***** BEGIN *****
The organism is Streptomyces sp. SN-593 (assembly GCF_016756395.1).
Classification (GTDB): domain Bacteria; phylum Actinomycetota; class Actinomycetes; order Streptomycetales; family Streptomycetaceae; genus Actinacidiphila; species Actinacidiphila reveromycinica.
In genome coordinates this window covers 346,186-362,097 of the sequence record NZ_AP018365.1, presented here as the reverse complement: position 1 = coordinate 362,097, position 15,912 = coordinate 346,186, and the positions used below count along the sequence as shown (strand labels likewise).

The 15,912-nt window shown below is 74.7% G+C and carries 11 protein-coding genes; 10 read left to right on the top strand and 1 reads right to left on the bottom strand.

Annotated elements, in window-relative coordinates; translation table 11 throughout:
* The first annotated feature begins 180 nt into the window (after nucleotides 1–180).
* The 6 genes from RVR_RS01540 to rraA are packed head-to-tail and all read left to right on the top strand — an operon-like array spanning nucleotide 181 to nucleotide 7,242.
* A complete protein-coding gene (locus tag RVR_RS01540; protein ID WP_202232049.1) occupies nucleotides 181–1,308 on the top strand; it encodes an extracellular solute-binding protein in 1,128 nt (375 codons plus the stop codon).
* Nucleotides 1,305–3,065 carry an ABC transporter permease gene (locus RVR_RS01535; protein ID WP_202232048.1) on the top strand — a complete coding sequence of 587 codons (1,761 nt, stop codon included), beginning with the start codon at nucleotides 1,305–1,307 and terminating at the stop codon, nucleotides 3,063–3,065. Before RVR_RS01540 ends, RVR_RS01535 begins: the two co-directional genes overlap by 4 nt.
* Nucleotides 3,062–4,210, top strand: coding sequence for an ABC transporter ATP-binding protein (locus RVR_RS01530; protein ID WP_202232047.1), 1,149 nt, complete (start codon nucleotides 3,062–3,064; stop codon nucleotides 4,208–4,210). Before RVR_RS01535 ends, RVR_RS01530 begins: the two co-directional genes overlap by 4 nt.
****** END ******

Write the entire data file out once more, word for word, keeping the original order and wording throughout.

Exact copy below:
The organism is Streptomyces sp. SN-593 (assembly GCF_016756395.1).
Classification (GTDB): domain Bacteria; phylum Actinomycetota; class Actinomycetes; order Streptomycetales; family Streptomycetaceae; genus Actinacidiphila; species Actinacidiphila reveromycinica.
In genome coordinates this window covers 346,186-362,097 of the sequence record NZ_AP018365.1, presented here as the reverse complement: position 1 = coordinate 362,097, position 15,912 = coordinate 346,186, and the positions used below count along the sequence as shown (strand labels likewise).

The 15,912-nt window shown below is 74.7% G+C and carries 11 protein-coding genes; 10 read left to right on the top strand and 1 reads right to left on the bottom strand.

Annotated elements, in window-relative coordinates; translation table 11 throughout:
* The first annotated feature begins 180 nt into the window (after nucleotides 1–180).
* The 6 genes from RVR_RS01540 to rraA are packed head-to-tail and all read left to right on the top strand — an operon-like array spanning nucleotide 181 to nucleotide 7,242.
* A complete protein-coding gene (locus tag RVR_RS01540; protein ID WP_202232049.1) occupies nucleotides 181–1,308 on the top strand; it encodes an extracellular solute-binding protein in 1,128 nt (375 codons plus the stop codon).
* Nucleotides 1,305–3,065 carry an ABC transporter permease gene (locus RVR_RS01535; protein ID WP_202232048.1) on the top strand — a complete coding sequence of 587 codons (1,761 nt, stop codon included), beginning with the start codon at nucleotides 1,305–1,307 and terminating at the stop codon, nucleotides 3,063–3,065. Before RVR_RS01540 ends, RVR_RS01535 begins: the two co-directional genes overlap by 4 nt.
* Nucleotides 3,062–4,210, top strand: coding sequence for an ABC transporter ATP-binding protein (locus RVR_RS01530; protein ID WP_202232047.1), 1,149 nt, complete (start codon nucleotides 3,062–3,064; stop codon nucleotides 4,208–4,210). Before RVR_RS01535 ends, RVR_RS01530 begins: the two co-directional genes overlap by 4 nt.